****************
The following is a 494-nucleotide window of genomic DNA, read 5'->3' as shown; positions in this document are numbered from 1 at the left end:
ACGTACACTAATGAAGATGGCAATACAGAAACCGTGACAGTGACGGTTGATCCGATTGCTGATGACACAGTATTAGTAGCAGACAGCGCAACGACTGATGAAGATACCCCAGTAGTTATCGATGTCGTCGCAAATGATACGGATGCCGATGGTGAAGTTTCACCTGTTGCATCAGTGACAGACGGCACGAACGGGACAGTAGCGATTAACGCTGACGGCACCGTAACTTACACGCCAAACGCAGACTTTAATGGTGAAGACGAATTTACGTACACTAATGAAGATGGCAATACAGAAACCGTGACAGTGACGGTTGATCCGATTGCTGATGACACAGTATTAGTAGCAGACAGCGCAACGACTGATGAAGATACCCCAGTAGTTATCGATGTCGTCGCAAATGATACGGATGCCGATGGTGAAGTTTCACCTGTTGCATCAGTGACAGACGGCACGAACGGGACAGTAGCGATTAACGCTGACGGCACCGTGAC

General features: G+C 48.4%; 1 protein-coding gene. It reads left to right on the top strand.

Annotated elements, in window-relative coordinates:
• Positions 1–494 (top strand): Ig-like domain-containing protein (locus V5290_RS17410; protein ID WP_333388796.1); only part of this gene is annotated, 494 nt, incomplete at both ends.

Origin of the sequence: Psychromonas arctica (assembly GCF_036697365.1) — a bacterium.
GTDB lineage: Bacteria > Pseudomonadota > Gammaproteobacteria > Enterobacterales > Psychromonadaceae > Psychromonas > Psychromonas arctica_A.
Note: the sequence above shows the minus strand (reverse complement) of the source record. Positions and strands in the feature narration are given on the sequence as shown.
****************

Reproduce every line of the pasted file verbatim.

The following is a 494-nucleotide window of genomic DNA, read 5'->3' as shown; positions in this document are numbered from 1 at the left end:
ACGTACACTAATGAAGATGGCAATACAGAAACCGTGACAGTGACGGTTGATCCGATTGCTGATGACACAGTATTAGTAGCAGACAGCGCAACGACTGATGAAGATACCCCAGTAGTTATCGATGTCGTCGCAAATGATACGGATGCCGATGGTGAAGTTTCACCTGTTGCATCAGTGACAGACGGCACGAACGGGACAGTAGCGATTAACGCTGACGGCACCGTAACTTACACGCCAAACGCAGACTTTAATGGTGAAGACGAATTTACGTACACTAATGAAGATGGCAATACAGAAACCGTGACAGTGACGGTTGATCCGATTGCTGATGACACAGTATTAGTAGCAGACAGCGCAACGACTGATGAAGATACCCCAGTAGTTATCGATGTCGTCGCAAATGATACGGATGCCGATGGTGAAGTTTCACCTGTTGCATCAGTGACAGACGGCACGAACGGGACAGTAGCGATTAACGCTGACGGCACCGTGAC

General features: G+C 48.4%; 1 protein-coding gene. It reads left to right on the top strand.

Annotated elements, in window-relative coordinates:
• Positions 1–494 (top strand): Ig-like domain-containing protein (locus V5290_RS17410; protein ID WP_333388796.1); only part of this gene is annotated, 494 nt, incomplete at both ends.

Origin of the sequence: Psychromonas arctica (assembly GCF_036697365.1) — a bacterium.
GTDB lineage: Bacteria > Pseudomonadota > Gammaproteobacteria > Enterobacterales > Psychromonadaceae > Psychromonas > Psychromonas arctica_A.
Note: the sequence above shows the minus strand (reverse complement) of the source record. Positions and strands in the feature narration are given on the sequence as shown.